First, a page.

LEARN TO BE ALONE AS LEADER: OTHERS WILL FOLLOW!
“If you want others to follow, learn to be alone with your thoughts” Is the advice that William Derisiewicz delivered in his lecture to a plebe class of the United States Military Academy at West Point a few years ago. A colleague had passed a copy of a lecture Derisiewicz gave to these young leaders that I found most profound and absolutely thought provoking.
Although the two concepts – solitude and leadership – on the surface do not appear to be strongly connected, Derisiewicz does a masterful job of illustrating what they truly are and how they are intimately connected. He states that leadership are the “qualities and mind that will make you fit to command a platoon, and beyond that, perhaps, a company, a battalion, or, if you leave the military, a corporation, a foundation, a department of government”. Solitude “is what you have the least of . . . . the ability to be alone with your thoughts. . . . solitude is one of the most important necessities of true leadership.” Derisiewicz makes powerful references to the Francis Ford Coppola’s movie Apocalypse Now and the book Heart of Darkness by Joseph Conrad to ingeniously drive home his point.
Derisiewicz feels he needs to forwarn leaders that they will find themselves wrestling with bureaucracies “where what is rewarded above all else is conformity”. He encourages a different kind of leader and feels there is a crisis of leadership in America. What is missing are thinkers . . . “people who can think for themselves . . . who can formulate new direction for the country, corporations, colleges, for the Army . . . a new way of looking at things . . . people in other words, with vision.”
He goes on to invite leaders to learn to concentrate, to focus, which is all about solitude. He encourages leaders to think for themselves
by finding themselves, “finding their your own reality . . . . don’t marinate yourself as leader in conventional wisdom, others’ realities, but rather listen to your own voice and find a new direction, not simply putting yourself at the front of the herd that’s heading toward a cliff.” To achieve, this the leader is encouraged to take the personal time to read books that are based on the writer’s own solitude in thinking for his/herself. Further, he claims “books stand against conventional wisdom of today simply because they’re not from today”.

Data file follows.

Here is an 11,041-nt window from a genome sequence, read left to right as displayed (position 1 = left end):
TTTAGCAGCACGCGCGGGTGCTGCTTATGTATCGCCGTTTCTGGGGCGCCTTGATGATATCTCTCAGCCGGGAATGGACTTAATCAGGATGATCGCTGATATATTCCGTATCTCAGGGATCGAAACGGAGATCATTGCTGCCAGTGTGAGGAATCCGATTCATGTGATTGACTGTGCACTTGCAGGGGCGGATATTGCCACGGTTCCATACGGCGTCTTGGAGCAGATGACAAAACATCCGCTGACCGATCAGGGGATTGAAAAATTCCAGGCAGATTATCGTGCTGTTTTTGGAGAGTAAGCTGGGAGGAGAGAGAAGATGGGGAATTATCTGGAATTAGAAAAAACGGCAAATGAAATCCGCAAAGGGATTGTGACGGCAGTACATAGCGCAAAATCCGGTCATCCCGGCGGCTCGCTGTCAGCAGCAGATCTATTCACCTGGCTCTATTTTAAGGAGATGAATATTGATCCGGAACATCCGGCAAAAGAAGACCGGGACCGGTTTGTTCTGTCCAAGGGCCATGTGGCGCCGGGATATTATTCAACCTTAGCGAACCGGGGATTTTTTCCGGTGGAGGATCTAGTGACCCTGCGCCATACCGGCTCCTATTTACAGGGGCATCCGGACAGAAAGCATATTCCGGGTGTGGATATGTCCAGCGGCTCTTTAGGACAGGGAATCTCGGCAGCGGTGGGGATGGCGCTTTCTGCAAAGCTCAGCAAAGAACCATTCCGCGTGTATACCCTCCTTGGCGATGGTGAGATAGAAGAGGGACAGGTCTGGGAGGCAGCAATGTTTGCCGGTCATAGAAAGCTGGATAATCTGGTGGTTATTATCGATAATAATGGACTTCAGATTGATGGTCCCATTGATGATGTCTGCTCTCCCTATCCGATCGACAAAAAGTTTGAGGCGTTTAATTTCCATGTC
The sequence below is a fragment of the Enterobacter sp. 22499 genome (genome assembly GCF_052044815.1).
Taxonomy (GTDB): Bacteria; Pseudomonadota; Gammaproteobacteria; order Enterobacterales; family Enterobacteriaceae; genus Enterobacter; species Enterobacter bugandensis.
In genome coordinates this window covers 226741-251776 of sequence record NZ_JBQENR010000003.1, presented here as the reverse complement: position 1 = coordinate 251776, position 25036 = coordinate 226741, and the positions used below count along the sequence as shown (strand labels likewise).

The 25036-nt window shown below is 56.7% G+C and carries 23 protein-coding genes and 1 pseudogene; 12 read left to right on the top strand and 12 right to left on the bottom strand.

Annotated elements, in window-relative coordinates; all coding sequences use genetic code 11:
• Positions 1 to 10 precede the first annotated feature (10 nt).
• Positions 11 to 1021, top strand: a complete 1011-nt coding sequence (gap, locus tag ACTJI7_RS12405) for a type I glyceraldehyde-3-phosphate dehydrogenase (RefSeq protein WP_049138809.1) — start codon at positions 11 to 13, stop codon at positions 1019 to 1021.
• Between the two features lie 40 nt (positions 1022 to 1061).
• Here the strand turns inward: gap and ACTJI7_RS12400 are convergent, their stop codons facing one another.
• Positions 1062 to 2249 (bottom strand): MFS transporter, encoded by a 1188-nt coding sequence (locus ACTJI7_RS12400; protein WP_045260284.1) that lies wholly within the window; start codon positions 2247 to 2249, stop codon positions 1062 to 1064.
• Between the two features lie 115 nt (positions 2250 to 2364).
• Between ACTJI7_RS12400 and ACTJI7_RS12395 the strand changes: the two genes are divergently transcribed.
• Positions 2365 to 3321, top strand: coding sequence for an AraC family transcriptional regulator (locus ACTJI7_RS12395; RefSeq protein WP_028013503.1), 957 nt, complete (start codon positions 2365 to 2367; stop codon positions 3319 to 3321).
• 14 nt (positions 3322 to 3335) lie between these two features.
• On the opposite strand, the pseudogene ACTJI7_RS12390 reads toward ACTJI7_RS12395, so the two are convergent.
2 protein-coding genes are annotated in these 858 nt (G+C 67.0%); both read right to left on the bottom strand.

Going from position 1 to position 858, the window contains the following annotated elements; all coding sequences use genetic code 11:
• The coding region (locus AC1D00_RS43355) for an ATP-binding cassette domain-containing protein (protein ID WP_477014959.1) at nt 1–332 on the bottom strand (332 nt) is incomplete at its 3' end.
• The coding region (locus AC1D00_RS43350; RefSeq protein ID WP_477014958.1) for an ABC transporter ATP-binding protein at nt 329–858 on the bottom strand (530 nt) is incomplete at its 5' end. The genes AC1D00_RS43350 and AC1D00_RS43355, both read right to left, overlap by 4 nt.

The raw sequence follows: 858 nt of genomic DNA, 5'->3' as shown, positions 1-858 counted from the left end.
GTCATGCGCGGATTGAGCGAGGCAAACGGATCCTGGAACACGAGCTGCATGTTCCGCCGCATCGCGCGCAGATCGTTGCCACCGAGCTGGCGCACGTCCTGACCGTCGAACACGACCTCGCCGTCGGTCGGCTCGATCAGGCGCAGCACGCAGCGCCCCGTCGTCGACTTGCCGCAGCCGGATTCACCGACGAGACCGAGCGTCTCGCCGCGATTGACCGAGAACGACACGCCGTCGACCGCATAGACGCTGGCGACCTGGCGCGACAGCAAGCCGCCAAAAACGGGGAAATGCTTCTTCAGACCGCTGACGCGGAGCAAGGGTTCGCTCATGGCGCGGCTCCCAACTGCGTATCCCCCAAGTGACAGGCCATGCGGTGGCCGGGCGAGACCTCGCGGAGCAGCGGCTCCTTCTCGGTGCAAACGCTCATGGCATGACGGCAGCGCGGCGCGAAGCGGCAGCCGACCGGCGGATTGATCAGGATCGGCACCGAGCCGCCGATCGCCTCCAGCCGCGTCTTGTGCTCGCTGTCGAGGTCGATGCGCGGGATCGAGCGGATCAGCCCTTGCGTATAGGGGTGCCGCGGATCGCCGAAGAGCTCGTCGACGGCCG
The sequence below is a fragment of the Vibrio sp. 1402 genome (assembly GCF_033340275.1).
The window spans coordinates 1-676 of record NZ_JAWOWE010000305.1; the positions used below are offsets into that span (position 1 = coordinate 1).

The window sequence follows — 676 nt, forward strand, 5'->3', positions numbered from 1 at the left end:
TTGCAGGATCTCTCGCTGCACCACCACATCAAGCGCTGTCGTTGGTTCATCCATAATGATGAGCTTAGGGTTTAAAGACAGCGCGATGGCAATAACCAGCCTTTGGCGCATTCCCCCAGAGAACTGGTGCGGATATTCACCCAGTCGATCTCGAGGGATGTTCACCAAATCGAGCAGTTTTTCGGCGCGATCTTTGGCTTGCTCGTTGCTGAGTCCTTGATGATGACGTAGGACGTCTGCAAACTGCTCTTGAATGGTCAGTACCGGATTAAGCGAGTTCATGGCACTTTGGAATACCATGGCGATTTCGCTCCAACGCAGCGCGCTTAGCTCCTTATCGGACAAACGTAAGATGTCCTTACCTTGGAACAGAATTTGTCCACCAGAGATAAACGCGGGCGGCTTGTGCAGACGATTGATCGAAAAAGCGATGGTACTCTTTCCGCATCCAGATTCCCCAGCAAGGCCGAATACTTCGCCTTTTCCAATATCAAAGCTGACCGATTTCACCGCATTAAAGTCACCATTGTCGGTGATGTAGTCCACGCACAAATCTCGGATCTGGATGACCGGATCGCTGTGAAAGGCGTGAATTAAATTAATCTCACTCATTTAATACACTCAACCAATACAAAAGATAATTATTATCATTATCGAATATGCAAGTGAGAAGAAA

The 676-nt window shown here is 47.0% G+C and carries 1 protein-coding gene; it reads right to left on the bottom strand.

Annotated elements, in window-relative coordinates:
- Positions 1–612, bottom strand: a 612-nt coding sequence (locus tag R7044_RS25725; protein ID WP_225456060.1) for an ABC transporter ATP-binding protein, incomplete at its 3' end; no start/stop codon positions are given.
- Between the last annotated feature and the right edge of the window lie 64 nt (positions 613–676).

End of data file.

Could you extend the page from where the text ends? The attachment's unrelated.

The intent of solitude is to get to know yourself better. A powerful form of solitude is that of friendship, deep friendship, that may appear on the surface to be counterproductive to the point being made. This involves intimate discussion―uninterrupted talk. This promotes ntrospection―talking to yourself―that can done by talking with someone that you have vulnerably trust with. . . . a very close friend or a highly qualified executive coach and confidante. Here you can truly think out loud with full confidentiality being kept within a
crucible of non-judgment. We all intuitively know that being in solitude is difficult and challenging, some more than others. However, leadership demands this.
Derisiewicz claims that “taking counsel with yourself in solitude’ is the essence of leadership . . . the position of leader is ultimately an intensely solitary, even intensely lonely one . . . . however many people you may consult, you are the one who has to make the hard decisions . . . . and at such moments, all you really have is yourself.”
What is in the challenge of solitude and leadership for you? What are related hidden opportunities and threats? We would love to hear your thoughts and feelings on this important subject.
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This entry was posted on Tuesday, February 21st, 2012 at 3:59 pm and is filed under Business Coaching, Career Transitions, Emotional Intelligence, Executive Coaching, Leadership Development, Leadership Transition, Personal Coaching. You can follow any responses to this entry through the RSS 2.0 feed. You can leave a response, or trackback from your own site.